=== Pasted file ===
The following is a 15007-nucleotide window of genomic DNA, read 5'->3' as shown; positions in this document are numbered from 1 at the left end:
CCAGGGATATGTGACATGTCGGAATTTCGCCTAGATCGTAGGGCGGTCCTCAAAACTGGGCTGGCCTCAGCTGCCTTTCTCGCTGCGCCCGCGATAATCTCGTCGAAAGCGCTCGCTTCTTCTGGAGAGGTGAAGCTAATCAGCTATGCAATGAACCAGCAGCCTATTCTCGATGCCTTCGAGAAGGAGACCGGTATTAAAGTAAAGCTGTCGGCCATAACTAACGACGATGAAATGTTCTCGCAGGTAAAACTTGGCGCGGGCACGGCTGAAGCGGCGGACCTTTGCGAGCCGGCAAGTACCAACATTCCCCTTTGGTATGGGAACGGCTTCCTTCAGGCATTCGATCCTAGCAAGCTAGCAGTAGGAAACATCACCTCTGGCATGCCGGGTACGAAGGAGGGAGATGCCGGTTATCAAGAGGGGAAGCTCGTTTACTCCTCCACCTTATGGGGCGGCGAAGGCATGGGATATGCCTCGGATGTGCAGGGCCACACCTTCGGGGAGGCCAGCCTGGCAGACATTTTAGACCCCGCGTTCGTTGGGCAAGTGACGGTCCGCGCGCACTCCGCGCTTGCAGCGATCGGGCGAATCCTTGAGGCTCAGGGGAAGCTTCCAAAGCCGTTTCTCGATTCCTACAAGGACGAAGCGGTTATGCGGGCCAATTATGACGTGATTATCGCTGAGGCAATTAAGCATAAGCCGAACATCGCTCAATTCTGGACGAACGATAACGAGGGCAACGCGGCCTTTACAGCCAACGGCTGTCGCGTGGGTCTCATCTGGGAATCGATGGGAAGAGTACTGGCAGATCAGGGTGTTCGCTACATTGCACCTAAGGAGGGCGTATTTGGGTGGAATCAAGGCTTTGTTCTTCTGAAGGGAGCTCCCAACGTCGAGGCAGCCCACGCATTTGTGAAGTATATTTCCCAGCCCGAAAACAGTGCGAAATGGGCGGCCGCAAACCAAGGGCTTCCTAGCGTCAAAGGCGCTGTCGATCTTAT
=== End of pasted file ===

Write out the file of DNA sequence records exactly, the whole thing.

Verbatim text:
The following is a 15007-nucleotide window of genomic DNA, read 5'->3' as shown; positions in this document are numbered from 1 at the left end:
CCAGGGATATGTGACATGTCGGAATTTCGCCTAGATCGTAGGGCGGTCCTCAAAACTGGGCTGGCCTCAGCTGCCTTTCTCGCTGCGCCCGCGATAATCTCGTCGAAAGCGCTCGCTTCTTCTGGAGAGGTGAAGCTAATCAGCTATGCAATGAACCAGCAGCCTATTCTCGATGCCTTCGAGAAGGAGACCGGTATTAAAGTAAAGCTGTCGGCCATAACTAACGACGATGAAATGTTCTCGCAGGTAAAACTTGGCGCGGGCACGGCTGAAGCGGCGGACCTTTGCGAGCCGGCAAGTACCAACATTCCCCTTTGGTATGGGAACGGCTTCCTTCAGGCATTCGATCCTAGCAAGCTAGCAGTAGGAAACATCACCTCTGGCATGCCGGGTACGAAGGAGGGAGATGCCGGTTATCAAGAGGGGAAGCTCGTTTACTCCTCCACCTTATGGGGCGGCGAAGGCATGGGATATGCCTCGGATGTGCAGGGCCACACCTTCGGGGAGGCCAGCCTGGCAGACATTTTAGACCCCGCGTTCGTTGGGCAAGTGACGGTCCGCGCGCACTCCGCGCTTGCAGCGATCGGGCGAATCCTTGAGGCTCAGGGGAAGCTTCCAAAGCCGTTTCTCGATTCCTACAAGGACGAAGCGGTTATGCGGGCCAATTATGACGTGATTATCGCTGAGGCAATTAAGCATAAGCCGAACATCGCTCAATTCTGGACGAACGATAACGAGGGCAACGCGGCCTTTACAGCCAACGGCTGTCGCGTGGGTCTCATCTGGGAATCGATGGGAAGAGTACTGGCAGATCAGGGTGTTCGCTACATTGCACCTAAGGAGGGCGTATTTGGGTGGAATCAAGGCTTTGTTCTTCTGAAGGGAGCTCCCAACGTCGAGGCAGCCCACGCATTTGTGAAGTATATTTCCCAGCCCGAAAACAGTGCGAAATGGGCGGCCGCAAACCAAGGGCTTCCTAGCGTCAAAGGCGCTGTCGATCTTAT